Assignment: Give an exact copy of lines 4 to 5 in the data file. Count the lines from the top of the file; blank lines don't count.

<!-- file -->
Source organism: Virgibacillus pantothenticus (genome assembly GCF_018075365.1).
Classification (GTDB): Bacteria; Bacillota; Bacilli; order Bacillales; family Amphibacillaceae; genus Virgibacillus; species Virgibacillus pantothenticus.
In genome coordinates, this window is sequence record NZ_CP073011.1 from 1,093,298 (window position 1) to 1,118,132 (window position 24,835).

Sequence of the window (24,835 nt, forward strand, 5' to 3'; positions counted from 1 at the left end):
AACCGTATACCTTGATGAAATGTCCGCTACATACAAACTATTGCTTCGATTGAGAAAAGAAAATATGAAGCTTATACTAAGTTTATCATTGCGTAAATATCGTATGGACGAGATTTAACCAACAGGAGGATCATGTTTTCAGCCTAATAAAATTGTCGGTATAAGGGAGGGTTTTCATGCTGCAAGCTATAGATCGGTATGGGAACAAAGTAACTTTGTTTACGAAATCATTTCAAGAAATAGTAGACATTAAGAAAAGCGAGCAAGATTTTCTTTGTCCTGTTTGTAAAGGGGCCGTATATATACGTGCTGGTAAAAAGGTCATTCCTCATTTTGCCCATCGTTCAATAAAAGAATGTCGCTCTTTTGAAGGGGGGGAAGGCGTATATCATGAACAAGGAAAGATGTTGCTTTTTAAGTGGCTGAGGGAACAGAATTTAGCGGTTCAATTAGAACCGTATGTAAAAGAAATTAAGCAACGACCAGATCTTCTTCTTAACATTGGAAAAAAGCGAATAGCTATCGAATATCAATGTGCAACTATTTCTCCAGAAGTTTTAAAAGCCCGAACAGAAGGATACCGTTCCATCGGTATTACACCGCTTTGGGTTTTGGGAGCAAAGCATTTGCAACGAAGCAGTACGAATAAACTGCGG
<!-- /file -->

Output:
Sequence of the window (24,835 nt, forward strand, 5' to 3'; positions counted from 1 at the left end):
AACCGTATACCTTGATGAAATGTCCGCTACATACAAACTATTGCTTCGATTGAGAAAAGAAAATATGAAGCTTATACTAAGTTTATCATTGCGTAAATATCGTATGGACGAGATTTAACCAACAGGAGGATCATGTTTTCAGCCTAATAAAATTGTCGGTATAAGGGAGGGTTTTCATGCTGCAAGCTATAGATCGGTATGGGAACAAAGTAACTTTGTTTACGAAATCATTTCAAGAAATAGTAGACATTAAGAAAAGCGAGCAAGATTTTCTTTGTCCTGTTTGTAAAGGGGCCGTATATATACGTGCTGGTAAAAAGGTCATTCCTCATTTTGCCCATCGTTCAATAAAAGAATGTCGCTCTTTTGAAGGGGGGGAAGGCGTATATCATGAACAAGGAAAGATGTTGCTTTTTAAGTGGCTGAGGGAACAGAATTTAGCGGTTCAATTAGAACCGTATGTAAAAGAAATTAAGCAACGACCAGATCTTCTTCTTAACATTGGAAAAAAGCGAATAGCTATCGAATATCAATGTGCAACTATTTCTCCAGAAGTTTTAAAAGCCCGAACAGAAGGATACCGTTCCATCGGTATTACACCGCTTTGGGTTTTGGGAGCAAAGCATTTGCAACGAAGCAGTACGAATAAACTGCGG